This is a high quality light at the high-end of budget price. Compact and easily slipped into a jacket or pants cargo pocket, it’s very powerful for it’s size. Definitely a flooder and not a thrower (for obvious reasons), the output of my NW version is still compatable with a Trustfire TR-3T6. In it’s original XM-L U2 form it would be right there with a Nitecore TM11 at around 2000 OTF lumens. My scored 14500 OTF. Add 10% more for mine being NW and another 13% for the U2 binning and you can tack on 20-25% OTF lumens for the stock Darth. 1800-2000 lumens should be about right for it in it’s stock U2 configuration. Even at 1450 lumens in NW form it is a truly satisfying light to use and well worth the price for the outstanding quality you get from it.
On with the pictures and details…
The torch arrived in great condition. The box is very thick and sturdy with the “Darth” name printed on it.
Inside the box we find the folded one sheet manual, a spare o-ring in s small zip-lock baggie, a very nice lanyard and, of course, the Darth itself tucked snugly inside it’s cut closed-cell foam padding.
Here is everything laid out…
The head of the light is etched nicely with the Black Shadow logo and the Darth name. The first thing you notice is it’s heft and it’s compact size. The next thing you notice is the great machining and overall quality feel of the light. My example arrived without a single visible flaw.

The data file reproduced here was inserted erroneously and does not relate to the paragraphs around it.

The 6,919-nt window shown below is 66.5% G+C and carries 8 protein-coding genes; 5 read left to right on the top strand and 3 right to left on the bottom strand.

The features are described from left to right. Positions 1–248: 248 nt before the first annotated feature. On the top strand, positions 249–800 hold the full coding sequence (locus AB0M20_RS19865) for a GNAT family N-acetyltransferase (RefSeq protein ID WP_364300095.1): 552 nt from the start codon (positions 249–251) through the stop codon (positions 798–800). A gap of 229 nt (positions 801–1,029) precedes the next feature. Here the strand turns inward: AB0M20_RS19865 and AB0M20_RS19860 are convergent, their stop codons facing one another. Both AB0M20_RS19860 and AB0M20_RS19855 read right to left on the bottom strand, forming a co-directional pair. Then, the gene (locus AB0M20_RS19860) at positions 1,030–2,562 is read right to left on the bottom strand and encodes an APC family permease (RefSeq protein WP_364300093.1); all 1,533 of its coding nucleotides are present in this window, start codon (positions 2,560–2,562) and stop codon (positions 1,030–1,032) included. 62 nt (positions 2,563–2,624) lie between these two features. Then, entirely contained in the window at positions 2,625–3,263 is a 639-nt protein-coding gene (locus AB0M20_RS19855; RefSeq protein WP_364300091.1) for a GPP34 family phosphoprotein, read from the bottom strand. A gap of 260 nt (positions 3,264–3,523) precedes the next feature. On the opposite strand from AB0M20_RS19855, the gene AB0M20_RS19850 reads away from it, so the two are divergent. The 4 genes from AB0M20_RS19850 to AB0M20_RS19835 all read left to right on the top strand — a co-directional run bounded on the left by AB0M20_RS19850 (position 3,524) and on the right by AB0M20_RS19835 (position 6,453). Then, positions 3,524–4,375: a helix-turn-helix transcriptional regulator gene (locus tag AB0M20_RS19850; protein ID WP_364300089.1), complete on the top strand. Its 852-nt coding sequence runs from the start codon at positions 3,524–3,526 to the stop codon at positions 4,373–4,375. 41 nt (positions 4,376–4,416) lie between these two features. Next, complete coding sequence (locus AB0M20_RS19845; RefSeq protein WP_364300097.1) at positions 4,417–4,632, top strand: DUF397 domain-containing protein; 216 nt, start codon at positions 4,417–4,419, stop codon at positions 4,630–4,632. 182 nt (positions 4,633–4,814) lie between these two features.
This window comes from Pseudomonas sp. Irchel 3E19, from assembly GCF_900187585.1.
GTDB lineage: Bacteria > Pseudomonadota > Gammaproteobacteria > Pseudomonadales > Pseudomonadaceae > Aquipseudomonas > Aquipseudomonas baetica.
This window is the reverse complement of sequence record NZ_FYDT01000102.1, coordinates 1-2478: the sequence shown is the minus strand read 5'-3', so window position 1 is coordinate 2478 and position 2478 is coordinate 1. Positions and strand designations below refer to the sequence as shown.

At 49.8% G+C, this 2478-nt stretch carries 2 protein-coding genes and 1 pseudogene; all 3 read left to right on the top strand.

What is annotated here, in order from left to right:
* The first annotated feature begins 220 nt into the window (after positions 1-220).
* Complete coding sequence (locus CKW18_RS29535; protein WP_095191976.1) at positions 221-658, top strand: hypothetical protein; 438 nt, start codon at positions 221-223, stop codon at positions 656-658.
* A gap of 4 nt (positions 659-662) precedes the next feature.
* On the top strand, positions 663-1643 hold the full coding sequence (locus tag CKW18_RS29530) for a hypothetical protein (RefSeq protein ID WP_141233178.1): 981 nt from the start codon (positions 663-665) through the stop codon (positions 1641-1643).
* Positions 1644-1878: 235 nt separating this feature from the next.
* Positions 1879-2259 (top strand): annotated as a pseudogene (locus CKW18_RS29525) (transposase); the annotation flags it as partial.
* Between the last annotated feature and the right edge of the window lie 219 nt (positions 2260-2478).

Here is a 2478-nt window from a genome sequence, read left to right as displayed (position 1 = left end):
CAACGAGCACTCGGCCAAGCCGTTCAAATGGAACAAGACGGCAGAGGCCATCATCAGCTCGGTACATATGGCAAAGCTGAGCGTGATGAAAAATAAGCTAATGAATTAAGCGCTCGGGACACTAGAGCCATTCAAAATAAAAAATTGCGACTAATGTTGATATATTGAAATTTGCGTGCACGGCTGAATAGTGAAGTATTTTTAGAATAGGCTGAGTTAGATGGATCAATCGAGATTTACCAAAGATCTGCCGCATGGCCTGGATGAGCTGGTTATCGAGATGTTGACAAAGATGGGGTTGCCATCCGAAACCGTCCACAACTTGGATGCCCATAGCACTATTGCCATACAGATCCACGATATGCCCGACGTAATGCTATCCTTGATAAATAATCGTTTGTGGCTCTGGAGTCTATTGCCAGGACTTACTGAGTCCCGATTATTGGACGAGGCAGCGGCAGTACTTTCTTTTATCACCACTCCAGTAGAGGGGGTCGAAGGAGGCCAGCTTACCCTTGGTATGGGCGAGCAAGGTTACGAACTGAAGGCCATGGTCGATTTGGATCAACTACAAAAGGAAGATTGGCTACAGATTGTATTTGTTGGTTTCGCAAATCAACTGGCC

The magnetic control ring operates smoothly and allows you to quickly and easily spin to the mode you want with just one hand. Each mode snicks into place with a solid indent but can be spun from one end of it’s cycle to the other with a determined flick of your thumb. Each mode is nicely laser etched into the surface of the ano.
Here you can see how nicely the surface and the fins are machined. Everything is crisp without a trace of sharpness. The only machining marks that are visible are in the grip notches of the stainless steel control ring.
The main body is carved from a block of aluminum into 3 main facets. The grip grooves continue the styling of the control ring for one of, if not the most, unified design styling as I’ve seen on any flashlight. It is truly an attractive pice of equipment and as much eye candy as it is hand candy.
Here you get a real good idea of the quality of the machining and anodization on this torch. It feels very good in the hand!